Ninth Circuit Affirms Consumers Must Suffer Actual Harm To Claim Violation of FCRA
In a recent case against one of the three largest credit reporting agencies (CRA), the Ninth Circuit Court has affirmed a judgment against a consumer who filed a lawsuit against the CRA, claiming they committed a willful or negligent violation of the Fair Credit Reporting Act (FCRA). The ruling confirmed that in order to support a claim of willful or negligent violations, a consumer must be able to point to intentional or reckless actions for willful claims or some form of concrete harm for claims of negligence.
In this case, the plaintiff learned of an error in their credit report claiming they owed a debt that had been previously discharged by a bankruptcy court. The plaintiff requested that the CRA correct this. The CRA complied but reported the date of discharge as several months later than it really was. Upon discovering this, the plaintiff filed suit alleging willful or negligent violation of the FCRA.
The district court ruled in favor of the CRA. However, the plaintiff appealed to the Ninth Circuit Court. Upon this appeal, the Court examined both the claims of willful and negligent violation and considered them separately. The Ninth Circuit found that the plaintiff had failed to demonstrate that the CRA had knowingly altered the date of the discharge, and therefore this was at most negligence.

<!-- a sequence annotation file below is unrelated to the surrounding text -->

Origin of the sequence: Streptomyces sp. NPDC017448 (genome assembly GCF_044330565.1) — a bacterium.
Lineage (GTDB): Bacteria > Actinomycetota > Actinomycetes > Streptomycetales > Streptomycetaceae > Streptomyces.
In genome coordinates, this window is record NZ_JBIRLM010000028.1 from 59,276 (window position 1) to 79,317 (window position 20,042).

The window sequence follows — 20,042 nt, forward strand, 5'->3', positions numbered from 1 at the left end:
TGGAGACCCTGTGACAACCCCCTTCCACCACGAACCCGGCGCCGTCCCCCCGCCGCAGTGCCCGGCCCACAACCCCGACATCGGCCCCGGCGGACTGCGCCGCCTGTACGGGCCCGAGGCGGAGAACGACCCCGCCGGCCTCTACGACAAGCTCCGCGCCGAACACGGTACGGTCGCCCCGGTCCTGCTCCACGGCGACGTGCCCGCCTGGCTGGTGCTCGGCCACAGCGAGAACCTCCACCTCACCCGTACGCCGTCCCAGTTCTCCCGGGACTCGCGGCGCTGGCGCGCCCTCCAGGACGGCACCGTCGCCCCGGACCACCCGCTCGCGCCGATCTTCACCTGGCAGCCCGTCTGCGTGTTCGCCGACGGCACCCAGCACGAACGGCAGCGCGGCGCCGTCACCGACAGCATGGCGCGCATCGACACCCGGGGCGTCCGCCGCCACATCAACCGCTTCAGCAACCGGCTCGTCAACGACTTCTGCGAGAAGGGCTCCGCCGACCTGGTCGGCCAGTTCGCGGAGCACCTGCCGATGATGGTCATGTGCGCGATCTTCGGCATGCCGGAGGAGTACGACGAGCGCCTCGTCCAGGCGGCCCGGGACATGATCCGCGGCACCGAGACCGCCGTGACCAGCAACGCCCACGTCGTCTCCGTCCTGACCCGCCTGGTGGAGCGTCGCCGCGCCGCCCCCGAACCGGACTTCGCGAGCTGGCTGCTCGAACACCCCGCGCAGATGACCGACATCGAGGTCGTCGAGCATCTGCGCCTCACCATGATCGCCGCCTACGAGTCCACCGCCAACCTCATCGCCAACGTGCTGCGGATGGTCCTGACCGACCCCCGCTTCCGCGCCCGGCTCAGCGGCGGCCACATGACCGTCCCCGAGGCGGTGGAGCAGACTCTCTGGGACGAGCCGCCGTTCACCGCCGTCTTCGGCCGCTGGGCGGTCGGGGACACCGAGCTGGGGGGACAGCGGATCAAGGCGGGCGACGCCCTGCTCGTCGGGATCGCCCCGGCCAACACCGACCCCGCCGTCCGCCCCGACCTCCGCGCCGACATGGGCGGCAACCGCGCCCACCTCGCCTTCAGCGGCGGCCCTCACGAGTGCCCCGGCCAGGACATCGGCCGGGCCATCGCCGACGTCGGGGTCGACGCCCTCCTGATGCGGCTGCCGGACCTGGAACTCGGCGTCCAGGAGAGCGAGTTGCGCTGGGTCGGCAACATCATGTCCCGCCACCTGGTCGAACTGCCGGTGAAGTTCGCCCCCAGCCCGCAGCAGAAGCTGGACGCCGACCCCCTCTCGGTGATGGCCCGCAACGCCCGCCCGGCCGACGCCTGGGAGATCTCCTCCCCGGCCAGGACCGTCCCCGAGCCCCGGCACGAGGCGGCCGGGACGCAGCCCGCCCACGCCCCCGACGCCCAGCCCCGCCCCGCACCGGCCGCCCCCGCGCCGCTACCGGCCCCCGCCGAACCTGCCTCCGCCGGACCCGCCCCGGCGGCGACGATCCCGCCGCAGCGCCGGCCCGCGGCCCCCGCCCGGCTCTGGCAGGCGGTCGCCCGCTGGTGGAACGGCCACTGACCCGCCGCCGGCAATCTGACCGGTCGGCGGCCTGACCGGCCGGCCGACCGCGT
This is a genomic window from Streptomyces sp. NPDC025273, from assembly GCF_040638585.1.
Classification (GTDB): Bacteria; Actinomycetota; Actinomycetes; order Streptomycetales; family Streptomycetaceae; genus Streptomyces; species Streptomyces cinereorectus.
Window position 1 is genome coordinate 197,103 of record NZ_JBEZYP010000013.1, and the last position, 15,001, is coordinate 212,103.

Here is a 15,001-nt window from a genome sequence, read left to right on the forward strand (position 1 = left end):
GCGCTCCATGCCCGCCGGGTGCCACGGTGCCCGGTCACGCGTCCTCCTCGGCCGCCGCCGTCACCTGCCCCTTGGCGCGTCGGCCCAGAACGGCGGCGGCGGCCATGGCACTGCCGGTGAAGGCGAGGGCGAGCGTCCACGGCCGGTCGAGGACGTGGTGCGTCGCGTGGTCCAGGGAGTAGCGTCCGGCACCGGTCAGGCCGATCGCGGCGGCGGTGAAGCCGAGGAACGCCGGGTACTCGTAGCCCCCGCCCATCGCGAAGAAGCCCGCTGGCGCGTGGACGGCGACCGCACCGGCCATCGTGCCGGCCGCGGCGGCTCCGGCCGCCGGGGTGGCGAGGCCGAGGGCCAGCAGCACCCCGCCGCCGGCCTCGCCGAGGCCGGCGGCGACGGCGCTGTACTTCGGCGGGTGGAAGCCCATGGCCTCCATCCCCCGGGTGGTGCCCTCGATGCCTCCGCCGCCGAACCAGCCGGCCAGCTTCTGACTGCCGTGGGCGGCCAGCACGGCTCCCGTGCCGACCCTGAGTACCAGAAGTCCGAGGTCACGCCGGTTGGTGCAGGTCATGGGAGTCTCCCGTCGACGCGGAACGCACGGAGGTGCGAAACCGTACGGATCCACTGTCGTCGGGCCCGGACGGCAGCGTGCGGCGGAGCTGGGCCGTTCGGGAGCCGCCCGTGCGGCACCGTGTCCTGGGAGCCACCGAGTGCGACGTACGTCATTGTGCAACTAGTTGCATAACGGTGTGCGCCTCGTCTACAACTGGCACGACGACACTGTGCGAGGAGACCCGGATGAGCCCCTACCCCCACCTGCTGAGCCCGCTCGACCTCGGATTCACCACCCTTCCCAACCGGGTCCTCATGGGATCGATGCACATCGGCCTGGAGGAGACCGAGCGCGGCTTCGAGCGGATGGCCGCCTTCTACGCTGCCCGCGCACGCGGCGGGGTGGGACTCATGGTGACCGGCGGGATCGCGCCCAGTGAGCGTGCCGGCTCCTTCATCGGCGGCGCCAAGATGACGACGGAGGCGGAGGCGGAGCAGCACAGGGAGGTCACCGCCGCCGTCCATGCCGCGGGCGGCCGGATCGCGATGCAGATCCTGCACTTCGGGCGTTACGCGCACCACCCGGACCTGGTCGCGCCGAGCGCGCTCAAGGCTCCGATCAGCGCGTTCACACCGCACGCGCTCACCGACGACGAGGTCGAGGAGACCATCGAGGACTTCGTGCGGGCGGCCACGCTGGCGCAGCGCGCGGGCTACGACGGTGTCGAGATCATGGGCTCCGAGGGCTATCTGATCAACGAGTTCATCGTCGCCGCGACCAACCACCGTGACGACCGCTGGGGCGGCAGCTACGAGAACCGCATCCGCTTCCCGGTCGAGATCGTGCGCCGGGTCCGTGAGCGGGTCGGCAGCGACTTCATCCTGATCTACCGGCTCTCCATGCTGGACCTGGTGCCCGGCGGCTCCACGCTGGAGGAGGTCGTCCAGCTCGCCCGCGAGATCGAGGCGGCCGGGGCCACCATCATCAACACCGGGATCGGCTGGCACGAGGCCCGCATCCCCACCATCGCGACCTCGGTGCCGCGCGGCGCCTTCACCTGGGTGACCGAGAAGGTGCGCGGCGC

To consider the claim of negligence, the Court looked for actual harm, which is the minimum standard for claims of FCRA negligence. The plaintiff had claimed the date affected their credit score, caused emotional distress, and cost both time and money to correct.
The Ninth Circuit found that none of these claims met the standard of actual harm. The plaintiff failed to demonstrate that the inaccurate date affected their credit score, and the time and money spent were solely to correct the report, not because of it. The Court found that the claims of emotional distress simply did not meet the standards necessary to meet the threshold of an FCRA claim.
This case shows that the bar for an FCRA claim is high for claims of emotional distress, and to prevail in a case of negligent FCRA violation, plaintiffs must be able to point to some concrete harm.